Posted on Wed, 07 Oct 2020, 16:29
©FAO/Lekha Edirisinghe / FAO
Rome, 1 October 2020 - On 21 September 2020, researchers in Zambia reported the arrival of wheat blast disease to the African continent, which has been promptly reported by the IPPC Contact point for Zambia after the confirmation of the pest status. The submission of the pest report to the IPPC Secretariat greatly facilitated different parties’ timely receipt of information and prepared them for the control of the disease.
Caused by the fungus Magnaporthe oryzae pathotype triticum (MoT), wheat blast has been causing serious damage to wheat crops in South America since 1980s and was reported to have infected 3 million hectares of wheat fields. In 2016, the disease was recorded for the first time outside the American continent in Bangladesh, where it affected around 15% of the wheat production area of the country. Research and control measures are being taken to prevent further spread of wheat blast to new territories. The FAO Subregional Office for Southern Africa (SFS) and Subregional Office for Eastern Africa (SFE) have informed their respective countries about the arrival of the disease and are putting new emphasis on the control of the wheat blast in their work on Integrated Pest Management (IPM). The International Maize and Wheat Improvement Center (CIMMYT) has also expressed its willingness to collaborate with FAO to control the disease. In addition, the FAO/IAEA joint division is running a breeding project, which involves relevant institutions from Bangladesh, China, India, USA and Brazil in developing resistant varieties.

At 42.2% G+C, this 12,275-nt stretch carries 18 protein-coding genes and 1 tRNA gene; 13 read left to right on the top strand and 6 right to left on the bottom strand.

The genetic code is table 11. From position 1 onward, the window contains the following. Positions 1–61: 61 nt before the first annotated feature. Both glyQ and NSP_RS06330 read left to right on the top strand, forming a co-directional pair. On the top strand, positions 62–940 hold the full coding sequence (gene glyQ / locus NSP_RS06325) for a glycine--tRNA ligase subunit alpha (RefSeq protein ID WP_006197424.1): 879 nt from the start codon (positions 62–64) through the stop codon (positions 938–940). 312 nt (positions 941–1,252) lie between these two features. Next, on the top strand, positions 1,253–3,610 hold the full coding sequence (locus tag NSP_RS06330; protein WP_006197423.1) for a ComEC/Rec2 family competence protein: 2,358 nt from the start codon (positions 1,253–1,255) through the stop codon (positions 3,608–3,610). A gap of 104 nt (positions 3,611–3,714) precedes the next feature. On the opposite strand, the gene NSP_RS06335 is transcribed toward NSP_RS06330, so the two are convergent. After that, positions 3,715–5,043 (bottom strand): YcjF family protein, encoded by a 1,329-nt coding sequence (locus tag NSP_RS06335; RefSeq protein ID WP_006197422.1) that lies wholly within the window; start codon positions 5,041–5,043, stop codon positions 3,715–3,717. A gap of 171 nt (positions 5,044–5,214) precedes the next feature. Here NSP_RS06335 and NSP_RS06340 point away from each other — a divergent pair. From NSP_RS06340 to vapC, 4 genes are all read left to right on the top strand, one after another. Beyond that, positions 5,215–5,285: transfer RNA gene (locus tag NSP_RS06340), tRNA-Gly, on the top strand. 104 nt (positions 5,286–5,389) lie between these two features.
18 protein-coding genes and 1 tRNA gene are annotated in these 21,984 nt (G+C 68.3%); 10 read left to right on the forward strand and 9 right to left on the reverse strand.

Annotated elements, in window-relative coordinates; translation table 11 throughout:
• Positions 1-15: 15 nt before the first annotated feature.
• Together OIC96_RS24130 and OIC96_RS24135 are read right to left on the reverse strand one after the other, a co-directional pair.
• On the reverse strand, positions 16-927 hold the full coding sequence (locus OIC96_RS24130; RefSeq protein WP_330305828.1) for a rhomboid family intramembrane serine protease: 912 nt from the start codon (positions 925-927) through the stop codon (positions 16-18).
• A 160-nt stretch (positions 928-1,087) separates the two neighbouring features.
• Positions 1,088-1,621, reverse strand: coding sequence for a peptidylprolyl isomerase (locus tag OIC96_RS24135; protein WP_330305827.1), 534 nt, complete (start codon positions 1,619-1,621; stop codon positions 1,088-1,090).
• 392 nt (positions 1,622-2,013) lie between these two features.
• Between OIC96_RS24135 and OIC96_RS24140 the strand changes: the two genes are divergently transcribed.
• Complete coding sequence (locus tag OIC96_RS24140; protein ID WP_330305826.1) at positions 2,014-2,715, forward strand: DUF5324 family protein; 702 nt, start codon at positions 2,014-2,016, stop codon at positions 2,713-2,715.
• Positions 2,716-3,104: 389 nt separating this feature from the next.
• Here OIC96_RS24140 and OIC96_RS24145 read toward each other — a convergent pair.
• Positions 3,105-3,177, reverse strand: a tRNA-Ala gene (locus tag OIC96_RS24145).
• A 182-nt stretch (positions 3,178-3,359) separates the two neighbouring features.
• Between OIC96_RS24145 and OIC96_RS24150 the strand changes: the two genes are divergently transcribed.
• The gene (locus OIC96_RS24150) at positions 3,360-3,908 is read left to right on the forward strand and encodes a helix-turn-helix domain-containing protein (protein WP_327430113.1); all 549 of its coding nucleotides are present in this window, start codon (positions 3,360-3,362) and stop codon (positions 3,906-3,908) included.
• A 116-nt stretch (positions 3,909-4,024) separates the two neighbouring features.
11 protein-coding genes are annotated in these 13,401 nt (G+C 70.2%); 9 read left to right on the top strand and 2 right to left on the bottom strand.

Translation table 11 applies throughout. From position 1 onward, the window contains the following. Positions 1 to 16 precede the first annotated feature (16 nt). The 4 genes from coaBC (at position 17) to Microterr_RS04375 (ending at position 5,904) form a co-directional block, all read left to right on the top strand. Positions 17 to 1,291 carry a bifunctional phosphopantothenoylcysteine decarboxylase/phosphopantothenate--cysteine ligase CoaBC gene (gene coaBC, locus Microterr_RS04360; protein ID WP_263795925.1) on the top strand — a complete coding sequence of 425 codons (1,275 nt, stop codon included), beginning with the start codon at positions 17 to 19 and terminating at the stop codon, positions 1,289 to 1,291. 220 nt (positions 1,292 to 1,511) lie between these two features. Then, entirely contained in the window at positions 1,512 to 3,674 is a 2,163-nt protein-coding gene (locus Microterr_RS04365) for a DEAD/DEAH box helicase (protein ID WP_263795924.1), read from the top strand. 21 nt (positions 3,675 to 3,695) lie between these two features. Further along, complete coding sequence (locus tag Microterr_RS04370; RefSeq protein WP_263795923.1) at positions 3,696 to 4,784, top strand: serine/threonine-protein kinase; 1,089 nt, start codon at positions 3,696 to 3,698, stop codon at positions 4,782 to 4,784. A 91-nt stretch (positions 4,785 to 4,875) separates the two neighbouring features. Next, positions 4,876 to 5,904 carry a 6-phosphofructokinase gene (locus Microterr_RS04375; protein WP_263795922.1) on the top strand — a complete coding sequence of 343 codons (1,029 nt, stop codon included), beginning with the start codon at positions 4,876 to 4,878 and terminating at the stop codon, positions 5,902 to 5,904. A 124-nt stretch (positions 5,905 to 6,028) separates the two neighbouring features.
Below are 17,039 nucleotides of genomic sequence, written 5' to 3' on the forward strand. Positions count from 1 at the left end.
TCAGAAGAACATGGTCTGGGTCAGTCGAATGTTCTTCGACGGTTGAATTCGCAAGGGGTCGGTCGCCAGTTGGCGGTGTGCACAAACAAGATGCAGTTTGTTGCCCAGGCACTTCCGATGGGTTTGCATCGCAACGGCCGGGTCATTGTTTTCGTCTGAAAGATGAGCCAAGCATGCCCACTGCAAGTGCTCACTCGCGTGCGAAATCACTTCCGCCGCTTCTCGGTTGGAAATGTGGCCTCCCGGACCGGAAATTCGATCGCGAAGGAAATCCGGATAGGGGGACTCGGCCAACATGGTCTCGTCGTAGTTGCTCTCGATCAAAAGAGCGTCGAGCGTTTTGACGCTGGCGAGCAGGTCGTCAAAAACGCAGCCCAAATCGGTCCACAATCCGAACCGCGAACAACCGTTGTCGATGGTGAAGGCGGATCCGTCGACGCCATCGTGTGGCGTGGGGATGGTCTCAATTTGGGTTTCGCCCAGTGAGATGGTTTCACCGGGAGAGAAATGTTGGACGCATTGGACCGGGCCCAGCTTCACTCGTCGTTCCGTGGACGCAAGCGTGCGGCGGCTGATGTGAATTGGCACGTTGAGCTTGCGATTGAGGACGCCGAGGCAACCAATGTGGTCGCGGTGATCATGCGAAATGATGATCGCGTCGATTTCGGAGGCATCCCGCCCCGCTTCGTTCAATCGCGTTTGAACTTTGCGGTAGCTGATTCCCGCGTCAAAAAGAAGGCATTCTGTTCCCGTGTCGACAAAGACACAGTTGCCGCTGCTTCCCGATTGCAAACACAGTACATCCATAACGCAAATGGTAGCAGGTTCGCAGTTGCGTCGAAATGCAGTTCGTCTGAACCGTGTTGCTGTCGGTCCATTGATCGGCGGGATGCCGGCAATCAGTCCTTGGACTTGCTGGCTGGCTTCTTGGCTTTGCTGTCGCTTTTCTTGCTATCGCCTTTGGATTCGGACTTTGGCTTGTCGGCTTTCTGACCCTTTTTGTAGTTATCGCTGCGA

Similarly, the IPPC Contract point for Jordan has recently reported the first detection of Fall Armyworm (FAW) in the country. As one of the 21 priority countries for prevention involved in the FAO Global Action for FAW Control, Jordan has detected and monitored the pest promptly. The FAO/IPPC Technical Working Group on quarantine and phytosanitary in relation to trade is drafting new guidance on the prevention of FAW, which is expected to be finalized by December 2020. Regional and national workshops will be organized to implement the guidance and train target countries on FAW prevention. These and other activities will help increase awareness of the threats to global food security presented by FAW and build phytosanitary capacities of National Plant Protection Organizations (NPPOs).
Pest reports are an important element of National Reporting Obligations (NROs), which are dependent on timely reports for countries to be able to act effectively. The International Phytosanitary Portal (IPP) and Pest report bulletin are aiming at allowing timely reports and action to prevent the introduction and spread of plant pests and diseases worldwide. The cases of Zambia and Jordan are good examples of efficient contribution from countries are welcome and encouraged.